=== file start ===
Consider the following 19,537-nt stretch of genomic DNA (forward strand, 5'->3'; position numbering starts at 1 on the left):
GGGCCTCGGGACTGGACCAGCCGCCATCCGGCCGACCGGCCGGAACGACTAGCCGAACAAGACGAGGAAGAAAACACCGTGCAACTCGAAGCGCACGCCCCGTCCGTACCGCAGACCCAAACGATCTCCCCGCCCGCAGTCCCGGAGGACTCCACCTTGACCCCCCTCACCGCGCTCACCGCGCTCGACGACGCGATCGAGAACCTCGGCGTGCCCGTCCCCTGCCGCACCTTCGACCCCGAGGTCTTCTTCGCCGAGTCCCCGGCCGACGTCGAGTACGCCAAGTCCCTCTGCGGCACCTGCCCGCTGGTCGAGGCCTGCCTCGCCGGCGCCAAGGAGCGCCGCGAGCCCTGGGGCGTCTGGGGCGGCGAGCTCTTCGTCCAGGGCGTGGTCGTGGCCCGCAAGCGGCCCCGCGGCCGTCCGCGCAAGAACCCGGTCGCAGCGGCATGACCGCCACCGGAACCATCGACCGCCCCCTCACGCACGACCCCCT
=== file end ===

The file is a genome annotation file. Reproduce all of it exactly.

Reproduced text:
Consider the following 19,537-nt stretch of genomic DNA (forward strand, 5'->3'; position numbering starts at 1 on the left):
GGGCCTCGGGACTGGACCAGCCGCCATCCGGCCGACCGGCCGGAACGACTAGCCGAACAAGACGAGGAAGAAAACACCGTGCAACTCGAAGCGCACGCCCCGTCCGTACCGCAGACCCAAACGATCTCCCCGCCCGCAGTCCCGGAGGACTCCACCTTGACCCCCCTCACCGCGCTCACCGCGCTCGACGACGCGATCGAGAACCTCGGCGTGCCCGTCCCCTGCCGCACCTTCGACCCCGAGGTCTTCTTCGCCGAGTCCCCGGCCGACGTCGAGTACGCCAAGTCCCTCTGCGGCACCTGCCCGCTGGTCGAGGCCTGCCTCGCCGGCGCCAAGGAGCGCCGCGAGCCCTGGGGCGTCTGGGGCGGCGAGCTCTTCGTCCAGGGCGTGGTCGTGGCCCGCAAGCGGCCCCGCGGCCGTCCGCGCAAGAACCCGGTCGCAGCGGCATGACCGCCACCGGAACCATCGACCGCCCCCTCACGCACGACCCCCT